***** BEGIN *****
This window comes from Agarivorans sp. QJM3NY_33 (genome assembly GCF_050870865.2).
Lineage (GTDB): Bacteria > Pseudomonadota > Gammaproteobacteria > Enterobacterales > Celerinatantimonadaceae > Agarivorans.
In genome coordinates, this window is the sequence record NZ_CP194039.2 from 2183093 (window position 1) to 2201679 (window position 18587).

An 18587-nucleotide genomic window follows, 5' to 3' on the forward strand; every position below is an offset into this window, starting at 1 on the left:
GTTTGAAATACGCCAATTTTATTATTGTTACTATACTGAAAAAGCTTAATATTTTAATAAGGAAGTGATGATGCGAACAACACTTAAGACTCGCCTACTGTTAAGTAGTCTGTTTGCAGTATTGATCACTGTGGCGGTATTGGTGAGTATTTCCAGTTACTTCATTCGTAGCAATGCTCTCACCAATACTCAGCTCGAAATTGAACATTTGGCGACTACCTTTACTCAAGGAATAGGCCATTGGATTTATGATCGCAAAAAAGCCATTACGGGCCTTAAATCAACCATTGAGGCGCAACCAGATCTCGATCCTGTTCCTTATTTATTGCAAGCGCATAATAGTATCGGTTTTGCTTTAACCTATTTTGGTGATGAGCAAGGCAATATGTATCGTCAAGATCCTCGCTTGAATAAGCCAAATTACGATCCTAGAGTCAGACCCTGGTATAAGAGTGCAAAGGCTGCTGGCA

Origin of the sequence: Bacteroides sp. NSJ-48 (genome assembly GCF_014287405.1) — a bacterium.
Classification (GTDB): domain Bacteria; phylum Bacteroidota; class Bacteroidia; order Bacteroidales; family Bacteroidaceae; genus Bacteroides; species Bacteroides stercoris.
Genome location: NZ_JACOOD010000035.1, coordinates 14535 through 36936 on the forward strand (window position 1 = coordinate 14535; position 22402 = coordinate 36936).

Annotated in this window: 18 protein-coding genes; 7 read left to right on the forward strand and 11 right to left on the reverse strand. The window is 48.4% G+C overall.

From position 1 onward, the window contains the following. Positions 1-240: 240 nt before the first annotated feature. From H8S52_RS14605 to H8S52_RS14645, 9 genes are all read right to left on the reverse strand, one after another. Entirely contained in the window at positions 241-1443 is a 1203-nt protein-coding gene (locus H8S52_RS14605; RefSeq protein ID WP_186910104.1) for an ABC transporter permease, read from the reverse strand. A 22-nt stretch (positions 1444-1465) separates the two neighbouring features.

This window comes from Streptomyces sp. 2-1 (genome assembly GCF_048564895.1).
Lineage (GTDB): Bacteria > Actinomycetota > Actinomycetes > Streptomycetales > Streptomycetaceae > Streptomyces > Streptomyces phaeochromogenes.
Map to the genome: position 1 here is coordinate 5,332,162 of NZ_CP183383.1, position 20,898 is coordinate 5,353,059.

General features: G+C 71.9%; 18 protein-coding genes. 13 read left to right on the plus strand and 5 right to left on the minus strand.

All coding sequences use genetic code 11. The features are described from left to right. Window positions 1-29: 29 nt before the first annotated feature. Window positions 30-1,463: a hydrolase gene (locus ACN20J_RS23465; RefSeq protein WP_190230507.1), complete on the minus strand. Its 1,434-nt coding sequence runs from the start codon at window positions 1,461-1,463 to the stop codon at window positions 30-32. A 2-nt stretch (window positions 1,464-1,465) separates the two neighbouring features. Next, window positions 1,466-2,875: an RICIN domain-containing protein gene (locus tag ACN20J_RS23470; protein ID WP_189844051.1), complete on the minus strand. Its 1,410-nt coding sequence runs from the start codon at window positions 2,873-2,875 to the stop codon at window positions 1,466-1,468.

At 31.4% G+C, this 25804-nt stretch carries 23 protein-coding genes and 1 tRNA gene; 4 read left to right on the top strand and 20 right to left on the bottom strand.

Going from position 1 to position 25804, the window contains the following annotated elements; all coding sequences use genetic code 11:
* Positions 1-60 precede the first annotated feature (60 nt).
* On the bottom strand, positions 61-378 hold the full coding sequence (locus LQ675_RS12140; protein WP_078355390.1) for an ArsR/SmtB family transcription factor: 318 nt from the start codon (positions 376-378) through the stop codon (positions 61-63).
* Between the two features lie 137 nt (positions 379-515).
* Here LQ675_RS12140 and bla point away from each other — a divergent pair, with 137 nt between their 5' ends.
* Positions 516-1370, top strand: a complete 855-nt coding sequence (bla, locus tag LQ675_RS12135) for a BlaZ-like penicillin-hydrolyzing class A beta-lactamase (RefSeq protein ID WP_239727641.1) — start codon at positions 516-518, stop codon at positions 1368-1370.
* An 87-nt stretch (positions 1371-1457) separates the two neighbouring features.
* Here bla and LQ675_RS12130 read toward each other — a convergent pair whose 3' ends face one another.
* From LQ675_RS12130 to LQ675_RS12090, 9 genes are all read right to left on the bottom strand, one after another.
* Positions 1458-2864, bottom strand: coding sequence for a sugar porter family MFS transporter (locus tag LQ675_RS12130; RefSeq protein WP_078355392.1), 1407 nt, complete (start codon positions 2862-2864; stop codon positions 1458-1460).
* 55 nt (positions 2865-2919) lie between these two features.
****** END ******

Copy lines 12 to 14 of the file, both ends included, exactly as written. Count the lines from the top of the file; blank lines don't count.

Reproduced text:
Lineage (GTDB): Bacteria > Actinomycetota > Actinomycetes > Streptomycetales > Streptomycetaceae > Streptomyces > Streptomyces phaeochromogenes.
Map to the genome: position 1 here is coordinate 5,332,162 of NZ_CP183383.1, position 20,898 is coordinate 5,353,059.

General features: G+C 71.9%; 18 protein-coding genes. 13 read left to right on the plus strand and 5 right to left on the minus strand.